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Cell Rep. 2019 May 21;27(8):2249-2261.e7. doi: 10.1016/j.celrep.2019.04.078.

Transient, Consequential Increases in Extracellular Potassium Ions Accompany Channelrhodopsin2 Excitation.

Author information

1
Department of Physiology, David Geffen School of Medicine, University of California, Los Angeles, Los Angeles, CA 90095-1751, USA.
2
IBM T.J. Watson Research Center, P.O. Box 218, 1101 Kitchawan Road, Yorktown Heights, NY 10598, USA.
3
Department of Neurology, David Geffen School of Medicine, University of California, Los Angeles, Los Angeles, CA 90095-1751, USA.
4
Department of Neurology, David Geffen School of Medicine, University of California, Los Angeles, Los Angeles, CA 90095-1751, USA; Department of Psychiatry and Biobehavioral Sciences, David Geffen School of Medicine, University of California, Los Angeles, Los Angeles, CA 90095-1751, USA; Intellectual and Developmental Disabilities Research Center, David Geffen School of Medicine, University of California, Los Angeles, Los Angeles, CA 90095-1751, USA; Center for Neurobehavioral Genetics, Semel Institute for Neuroscience and Human Behavior, David Geffen School of Medicine, University of California, Los Angeles, Los Angeles, CA 90095-1751, USA.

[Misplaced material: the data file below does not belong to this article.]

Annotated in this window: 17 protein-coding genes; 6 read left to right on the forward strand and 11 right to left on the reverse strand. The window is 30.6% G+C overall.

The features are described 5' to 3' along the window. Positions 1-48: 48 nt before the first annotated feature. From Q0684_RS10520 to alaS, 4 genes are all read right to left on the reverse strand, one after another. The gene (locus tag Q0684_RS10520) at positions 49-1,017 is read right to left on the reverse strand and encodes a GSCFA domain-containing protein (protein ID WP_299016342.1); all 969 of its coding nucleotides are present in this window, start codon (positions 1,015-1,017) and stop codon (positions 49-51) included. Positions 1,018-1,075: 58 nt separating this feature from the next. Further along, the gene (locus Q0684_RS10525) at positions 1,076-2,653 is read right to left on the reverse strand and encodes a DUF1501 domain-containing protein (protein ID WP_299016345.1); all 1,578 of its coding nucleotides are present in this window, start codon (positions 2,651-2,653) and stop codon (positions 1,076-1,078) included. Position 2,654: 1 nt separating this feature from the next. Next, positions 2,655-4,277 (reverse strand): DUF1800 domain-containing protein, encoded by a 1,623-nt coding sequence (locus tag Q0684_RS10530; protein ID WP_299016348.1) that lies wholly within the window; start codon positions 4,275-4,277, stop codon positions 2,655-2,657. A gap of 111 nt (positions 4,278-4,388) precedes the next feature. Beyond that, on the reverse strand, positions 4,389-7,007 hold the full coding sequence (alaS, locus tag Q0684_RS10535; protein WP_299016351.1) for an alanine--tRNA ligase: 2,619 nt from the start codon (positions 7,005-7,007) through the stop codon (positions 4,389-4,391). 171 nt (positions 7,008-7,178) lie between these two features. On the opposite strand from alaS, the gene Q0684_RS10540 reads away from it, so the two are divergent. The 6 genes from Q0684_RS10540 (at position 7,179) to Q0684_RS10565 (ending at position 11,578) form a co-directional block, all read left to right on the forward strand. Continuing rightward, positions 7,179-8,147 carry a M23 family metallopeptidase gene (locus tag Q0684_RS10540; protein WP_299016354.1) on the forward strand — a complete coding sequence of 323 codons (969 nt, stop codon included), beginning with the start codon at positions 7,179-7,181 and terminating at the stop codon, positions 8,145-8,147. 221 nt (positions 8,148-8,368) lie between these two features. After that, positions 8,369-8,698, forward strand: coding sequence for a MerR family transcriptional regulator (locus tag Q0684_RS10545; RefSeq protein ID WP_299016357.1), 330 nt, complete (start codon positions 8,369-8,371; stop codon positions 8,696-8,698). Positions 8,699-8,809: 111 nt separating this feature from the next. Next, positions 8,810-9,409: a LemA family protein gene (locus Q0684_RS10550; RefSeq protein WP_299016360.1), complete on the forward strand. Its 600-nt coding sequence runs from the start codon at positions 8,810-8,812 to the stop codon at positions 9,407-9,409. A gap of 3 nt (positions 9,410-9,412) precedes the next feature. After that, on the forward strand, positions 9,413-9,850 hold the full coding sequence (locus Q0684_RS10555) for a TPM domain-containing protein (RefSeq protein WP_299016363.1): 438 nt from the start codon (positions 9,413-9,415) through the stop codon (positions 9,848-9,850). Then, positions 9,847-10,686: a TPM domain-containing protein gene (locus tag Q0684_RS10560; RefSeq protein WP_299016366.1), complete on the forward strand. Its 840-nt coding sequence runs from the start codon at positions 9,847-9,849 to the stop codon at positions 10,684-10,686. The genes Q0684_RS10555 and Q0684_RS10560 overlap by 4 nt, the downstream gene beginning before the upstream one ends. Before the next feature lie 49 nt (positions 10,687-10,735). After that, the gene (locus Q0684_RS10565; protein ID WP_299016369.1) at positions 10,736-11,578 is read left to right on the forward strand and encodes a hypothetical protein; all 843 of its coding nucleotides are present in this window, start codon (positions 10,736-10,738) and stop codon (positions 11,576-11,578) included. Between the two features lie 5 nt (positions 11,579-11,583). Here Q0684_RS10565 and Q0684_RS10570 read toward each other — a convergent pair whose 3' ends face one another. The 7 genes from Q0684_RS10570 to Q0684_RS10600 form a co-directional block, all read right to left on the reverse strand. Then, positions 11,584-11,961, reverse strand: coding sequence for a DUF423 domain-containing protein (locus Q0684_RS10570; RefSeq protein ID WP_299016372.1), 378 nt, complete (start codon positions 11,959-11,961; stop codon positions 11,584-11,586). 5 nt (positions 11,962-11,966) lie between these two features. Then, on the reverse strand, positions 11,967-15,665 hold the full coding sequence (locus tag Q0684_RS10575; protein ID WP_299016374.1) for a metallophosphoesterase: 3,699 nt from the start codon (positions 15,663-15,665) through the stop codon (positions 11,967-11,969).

5
Department of Physiology, David Geffen School of Medicine, University of California, Los Angeles, Los Angeles, CA 90095-1751, USA; Department of Neurobiology, David Geffen School of Medicine, University of California, Los Angeles, Los Angeles, CA 90095-1751, USA. Electronic address: bkhakh@mednet.ucla.edu.

Abstract

Channelrhodopsin2 (ChR2) optogenetic excitation is widely used to study neurons, astrocytes, and circuits. Using complementary approaches in situ and in vivo, we found that ChR2 stimulation leads to significant transient elevation of extracellular potassium ions by ∼5 mM. Such elevations were detected in ChR2-expressing mice, following local in vivo expression of ChR2(H134R) with adeno-associated viruses (AAVs), in different brain areas and when ChR2 was expressed in neurons or astrocytes. In particular, ChR2-mediated excitation of striatal astrocytes was sufficient to increase medium spiny neuron (MSN) excitability and immediate early gene expression. The effects on MSN excitability were recapitulated in silico with a computational MSN model and detected in vivo as increased action potential firing in awake, behaving mice. We show that transient, physiologically consequential increases in extracellular potassium ions accompany ChR2 optogenetic excitation. This coincidental effect may be important to consider during astrocyte studies employing ChR2 to interrogate neural circuits and animal behavior.

KEYWORDS:

astrocyte; channelrhodopsin; circuit; neuron; optogenetics; potassium; striatum

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